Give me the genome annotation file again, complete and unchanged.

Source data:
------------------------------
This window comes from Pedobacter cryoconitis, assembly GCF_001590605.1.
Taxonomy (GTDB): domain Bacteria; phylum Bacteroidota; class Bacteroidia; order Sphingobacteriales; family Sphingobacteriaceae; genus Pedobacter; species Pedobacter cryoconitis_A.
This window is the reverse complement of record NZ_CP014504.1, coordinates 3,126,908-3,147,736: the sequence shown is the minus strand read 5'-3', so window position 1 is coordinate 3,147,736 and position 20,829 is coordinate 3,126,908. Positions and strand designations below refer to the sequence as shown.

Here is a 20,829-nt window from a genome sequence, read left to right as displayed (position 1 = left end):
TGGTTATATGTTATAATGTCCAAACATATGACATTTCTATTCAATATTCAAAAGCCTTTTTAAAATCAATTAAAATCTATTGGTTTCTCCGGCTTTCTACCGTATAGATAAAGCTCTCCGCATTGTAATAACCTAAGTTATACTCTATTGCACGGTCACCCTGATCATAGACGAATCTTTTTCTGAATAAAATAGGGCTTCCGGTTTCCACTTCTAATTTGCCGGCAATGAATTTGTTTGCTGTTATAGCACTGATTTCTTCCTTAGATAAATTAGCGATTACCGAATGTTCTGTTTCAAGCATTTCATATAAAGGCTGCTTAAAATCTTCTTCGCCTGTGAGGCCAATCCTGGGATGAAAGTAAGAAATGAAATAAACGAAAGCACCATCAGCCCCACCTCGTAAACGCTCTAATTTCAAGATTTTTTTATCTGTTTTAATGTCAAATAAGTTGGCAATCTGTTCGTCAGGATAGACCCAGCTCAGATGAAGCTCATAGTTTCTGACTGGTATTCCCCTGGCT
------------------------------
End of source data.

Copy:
This window comes from Pedobacter cryoconitis, assembly GCF_001590605.1.
Taxonomy (GTDB): domain Bacteria; phylum Bacteroidota; class Bacteroidia; order Sphingobacteriales; family Sphingobacteriaceae; genus Pedobacter; species Pedobacter cryoconitis_A.
This window is the reverse complement of record NZ_CP014504.1, coordinates 3,126,908-3,147,736: the sequence shown is the minus strand read 5'-3', so window position 1 is coordinate 3,147,736 and position 20,829 is coordinate 3,126,908. Positions and strand designations below refer to the sequence as shown.

Here is a 20,829-nt window from a genome sequence, read left to right as displayed (position 1 = left end):
TGGTTATATGTTATAATGTCCAAACATATGACATTTCTATTCAATATTCAAAAGCCTTTTTAAAATCAATTAAAATCTATTGGTTTCTCCGGCTTTCTACCGTATAGATAAAGCTCTCCGCATTGTAATAACCTAAGTTATACTCTATTGCACGGTCACCCTGATCATAGACGAATCTTTTTCTGAATAAAATAGGGCTTCCGGTTTCCACTTCTAATTTGCCGGCAATGAATTTGTTTGCTGTTATAGCACTGATTTCTTCCTTAGATAAATTAGCGATTACCGAATGTTCTGTTTCAAGCATTTCATATAAAGGCTGCTTAAAATCTTCTTCGCCTGTGAGGCCAATCCTGGGATGAAAGTAAGAAATGAAATAAACGAAAGCACCATCAGCCCCACCTCGTAAACGCTCTAATTTCAAGATTTTTTTATCTGTTTTAATGTCAAATAAGTTGGCAATCTGTTCGTCAGGATAGACCCAGCTCAGATGAAGCTCATAGTTTCTGACTGGTATTCCCCTGGCT